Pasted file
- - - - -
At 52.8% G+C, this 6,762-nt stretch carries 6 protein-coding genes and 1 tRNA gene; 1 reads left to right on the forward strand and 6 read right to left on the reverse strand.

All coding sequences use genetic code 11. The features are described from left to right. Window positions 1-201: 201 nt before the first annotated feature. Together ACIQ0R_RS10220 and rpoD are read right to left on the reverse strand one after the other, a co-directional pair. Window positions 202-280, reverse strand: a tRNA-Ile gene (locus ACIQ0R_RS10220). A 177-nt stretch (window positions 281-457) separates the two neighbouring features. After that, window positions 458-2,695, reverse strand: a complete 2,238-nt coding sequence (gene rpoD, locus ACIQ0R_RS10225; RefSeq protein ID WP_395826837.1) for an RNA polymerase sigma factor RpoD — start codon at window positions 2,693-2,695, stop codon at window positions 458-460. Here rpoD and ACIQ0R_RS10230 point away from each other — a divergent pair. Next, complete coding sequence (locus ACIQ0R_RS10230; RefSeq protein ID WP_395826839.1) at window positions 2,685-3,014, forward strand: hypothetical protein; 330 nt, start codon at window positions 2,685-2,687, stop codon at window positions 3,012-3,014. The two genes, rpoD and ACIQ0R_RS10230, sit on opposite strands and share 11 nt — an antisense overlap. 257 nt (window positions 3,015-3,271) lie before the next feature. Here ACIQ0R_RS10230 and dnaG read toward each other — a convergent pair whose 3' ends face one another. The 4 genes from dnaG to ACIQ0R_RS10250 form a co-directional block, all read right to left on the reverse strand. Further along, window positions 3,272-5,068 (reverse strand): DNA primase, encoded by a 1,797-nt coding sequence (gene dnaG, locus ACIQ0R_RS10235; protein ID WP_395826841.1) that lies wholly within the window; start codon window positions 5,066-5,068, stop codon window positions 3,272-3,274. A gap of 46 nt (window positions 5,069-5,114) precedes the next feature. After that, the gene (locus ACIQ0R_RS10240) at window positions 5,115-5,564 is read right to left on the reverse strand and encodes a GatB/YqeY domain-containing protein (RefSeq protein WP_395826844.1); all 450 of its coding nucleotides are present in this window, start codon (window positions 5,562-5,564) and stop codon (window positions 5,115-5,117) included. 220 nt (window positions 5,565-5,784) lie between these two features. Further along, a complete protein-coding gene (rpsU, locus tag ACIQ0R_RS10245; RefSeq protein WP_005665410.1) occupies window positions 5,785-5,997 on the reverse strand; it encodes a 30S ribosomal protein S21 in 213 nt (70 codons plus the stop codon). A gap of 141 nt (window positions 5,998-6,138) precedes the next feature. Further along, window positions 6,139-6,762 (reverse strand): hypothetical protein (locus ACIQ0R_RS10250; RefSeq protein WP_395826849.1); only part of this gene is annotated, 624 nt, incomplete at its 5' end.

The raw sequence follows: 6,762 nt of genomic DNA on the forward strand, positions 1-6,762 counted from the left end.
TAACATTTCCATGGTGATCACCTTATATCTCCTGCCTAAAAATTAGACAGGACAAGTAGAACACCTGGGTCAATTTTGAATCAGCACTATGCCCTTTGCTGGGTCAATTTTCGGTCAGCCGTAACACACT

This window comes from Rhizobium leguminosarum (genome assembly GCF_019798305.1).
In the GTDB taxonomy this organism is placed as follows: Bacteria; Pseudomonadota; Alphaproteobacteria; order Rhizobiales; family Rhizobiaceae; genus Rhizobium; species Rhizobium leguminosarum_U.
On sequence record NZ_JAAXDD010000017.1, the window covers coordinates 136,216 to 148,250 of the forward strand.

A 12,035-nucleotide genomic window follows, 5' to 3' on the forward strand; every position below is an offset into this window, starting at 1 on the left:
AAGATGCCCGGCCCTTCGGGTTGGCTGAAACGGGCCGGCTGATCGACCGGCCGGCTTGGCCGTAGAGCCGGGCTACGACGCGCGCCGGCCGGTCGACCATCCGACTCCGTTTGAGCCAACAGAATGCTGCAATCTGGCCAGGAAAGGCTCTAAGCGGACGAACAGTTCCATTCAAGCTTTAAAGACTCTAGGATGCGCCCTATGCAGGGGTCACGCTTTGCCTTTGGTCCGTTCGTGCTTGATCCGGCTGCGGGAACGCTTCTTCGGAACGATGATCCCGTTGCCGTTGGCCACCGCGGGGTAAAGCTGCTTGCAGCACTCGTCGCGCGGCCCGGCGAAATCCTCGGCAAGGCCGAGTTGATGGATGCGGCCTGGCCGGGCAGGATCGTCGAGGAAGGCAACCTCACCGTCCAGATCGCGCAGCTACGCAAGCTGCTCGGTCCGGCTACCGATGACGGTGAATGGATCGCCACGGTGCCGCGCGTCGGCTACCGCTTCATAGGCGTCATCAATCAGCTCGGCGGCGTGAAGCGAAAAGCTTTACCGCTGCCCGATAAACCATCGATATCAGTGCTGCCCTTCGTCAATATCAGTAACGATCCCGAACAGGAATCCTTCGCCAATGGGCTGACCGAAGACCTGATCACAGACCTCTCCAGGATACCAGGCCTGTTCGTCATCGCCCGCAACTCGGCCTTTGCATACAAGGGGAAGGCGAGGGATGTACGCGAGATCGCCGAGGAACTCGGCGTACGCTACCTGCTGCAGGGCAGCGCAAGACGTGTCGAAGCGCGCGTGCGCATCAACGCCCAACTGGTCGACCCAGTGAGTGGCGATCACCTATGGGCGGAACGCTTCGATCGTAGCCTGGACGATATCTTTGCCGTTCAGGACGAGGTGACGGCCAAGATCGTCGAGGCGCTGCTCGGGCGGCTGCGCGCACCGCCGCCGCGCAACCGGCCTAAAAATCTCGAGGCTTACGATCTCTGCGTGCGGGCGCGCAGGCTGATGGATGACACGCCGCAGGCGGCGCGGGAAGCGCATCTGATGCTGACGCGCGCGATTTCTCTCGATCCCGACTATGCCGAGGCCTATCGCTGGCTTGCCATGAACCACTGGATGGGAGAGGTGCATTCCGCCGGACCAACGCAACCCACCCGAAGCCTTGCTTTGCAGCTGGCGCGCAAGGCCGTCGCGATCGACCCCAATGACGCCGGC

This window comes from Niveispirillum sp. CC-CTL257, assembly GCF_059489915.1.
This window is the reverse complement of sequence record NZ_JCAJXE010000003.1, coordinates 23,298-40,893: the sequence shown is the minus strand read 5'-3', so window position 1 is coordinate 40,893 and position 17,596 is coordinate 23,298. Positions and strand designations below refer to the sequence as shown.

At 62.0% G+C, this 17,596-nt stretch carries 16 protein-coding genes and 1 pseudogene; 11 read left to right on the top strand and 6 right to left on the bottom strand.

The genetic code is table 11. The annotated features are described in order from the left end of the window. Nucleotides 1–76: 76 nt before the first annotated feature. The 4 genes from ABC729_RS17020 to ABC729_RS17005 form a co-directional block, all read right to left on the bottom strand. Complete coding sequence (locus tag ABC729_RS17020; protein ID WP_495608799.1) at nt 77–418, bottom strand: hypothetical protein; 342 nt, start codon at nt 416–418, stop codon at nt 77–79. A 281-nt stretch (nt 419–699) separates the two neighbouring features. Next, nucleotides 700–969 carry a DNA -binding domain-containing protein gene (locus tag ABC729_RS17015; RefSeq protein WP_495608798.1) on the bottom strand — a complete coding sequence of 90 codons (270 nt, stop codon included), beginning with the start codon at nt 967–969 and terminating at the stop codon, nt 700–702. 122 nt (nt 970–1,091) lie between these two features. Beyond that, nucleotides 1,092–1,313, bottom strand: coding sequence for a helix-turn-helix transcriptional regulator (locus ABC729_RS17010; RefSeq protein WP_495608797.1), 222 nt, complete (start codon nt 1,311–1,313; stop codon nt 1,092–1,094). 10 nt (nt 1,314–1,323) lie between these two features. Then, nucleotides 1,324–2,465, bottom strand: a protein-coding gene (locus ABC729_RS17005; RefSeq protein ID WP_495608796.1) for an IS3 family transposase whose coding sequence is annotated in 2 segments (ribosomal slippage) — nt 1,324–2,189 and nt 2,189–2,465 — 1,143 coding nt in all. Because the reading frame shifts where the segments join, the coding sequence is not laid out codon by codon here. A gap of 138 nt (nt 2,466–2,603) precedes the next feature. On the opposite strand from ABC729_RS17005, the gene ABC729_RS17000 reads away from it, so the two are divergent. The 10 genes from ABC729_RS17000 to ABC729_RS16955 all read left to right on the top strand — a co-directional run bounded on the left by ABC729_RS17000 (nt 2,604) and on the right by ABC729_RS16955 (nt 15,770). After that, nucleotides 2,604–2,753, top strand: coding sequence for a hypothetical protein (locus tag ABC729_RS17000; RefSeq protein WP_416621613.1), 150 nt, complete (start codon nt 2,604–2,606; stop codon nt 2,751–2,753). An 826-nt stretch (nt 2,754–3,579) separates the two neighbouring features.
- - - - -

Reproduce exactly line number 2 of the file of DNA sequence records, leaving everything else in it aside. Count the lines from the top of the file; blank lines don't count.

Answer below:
All coding sequences use genetic code 11. The features are described from left to right. Window positions 1-201: 201 nt before the first annotated feature. Together ACIQ0R_RS10220 and rpoD are read right to left on the reverse strand one after the other, a co-directional pair. Window positions 202-280, reverse strand: a tRNA-Ile gene (locus ACIQ0R_RS10220). A 177-nt stretch (window positions 281-457) separates the two neighbouring features. After that, window positions 458-2,695, reverse strand: a complete 2,238-nt coding sequence (gene rpoD, locus ACIQ0R_RS10225; RefSeq protein ID WP_395826837.1) for an RNA polymerase sigma factor RpoD — start codon at window positions 2,693-2,695, stop codon at window positions 458-460. Here rpoD and ACIQ0R_RS10230 point away from each other — a divergent pair. Next, complete coding sequence (locus ACIQ0R_RS10230; RefSeq protein ID WP_395826839.1) at window positions 2,685-3,014, forward strand: hypothetical protein; 330 nt, start codon at window positions 2,685-2,687, stop codon at window positions 3,012-3,014. The two genes, rpoD and ACIQ0R_RS10230, sit on opposite strands and share 11 nt — an antisense overlap. 257 nt (window positions 3,015-3,271) lie before the next feature. Here ACIQ0R_RS10230 and dnaG read toward each other — a convergent pair whose 3' ends face one another. The 4 genes from dnaG to ACIQ0R_RS10250 form a co-directional block, all read right to left on the reverse strand. Further along, window positions 3,272-5,068 (reverse strand): DNA primase, encoded by a 1,797-nt coding sequence (gene dnaG, locus ACIQ0R_RS10235; protein ID WP_395826841.1) that lies wholly within the window; start codon window positions 5,066-5,068, stop codon window positions 3,272-3,274. A gap of 46 nt (window positions 5,069-5,114) precedes the next feature. After that, the gene (locus ACIQ0R_RS10240) at window positions 5,115-5,564 is read right to left on the reverse strand and encodes a GatB/YqeY domain-containing protein (RefSeq protein WP_395826844.1); all 450 of its coding nucleotides are present in this window, start codon (window positions 5,562-5,564) and stop codon (window positions 5,115-5,117) included. 220 nt (window positions 5,565-5,784) lie between these two features. Further along, a complete protein-coding gene (rpsU, locus tag ACIQ0R_RS10245; RefSeq protein WP_005665410.1) occupies window positions 5,785-5,997 on the reverse strand; it encodes a 30S ribosomal protein S21 in 213 nt (70 codons plus the stop codon). A gap of 141 nt (window positions 5,998-6,138) precedes the next feature. Further along, window positions 6,139-6,762 (reverse strand): hypothetical protein (locus ACIQ0R_RS10250; RefSeq protein WP_395826849.1); only part of this gene is annotated, 624 nt, incomplete at its 5' end.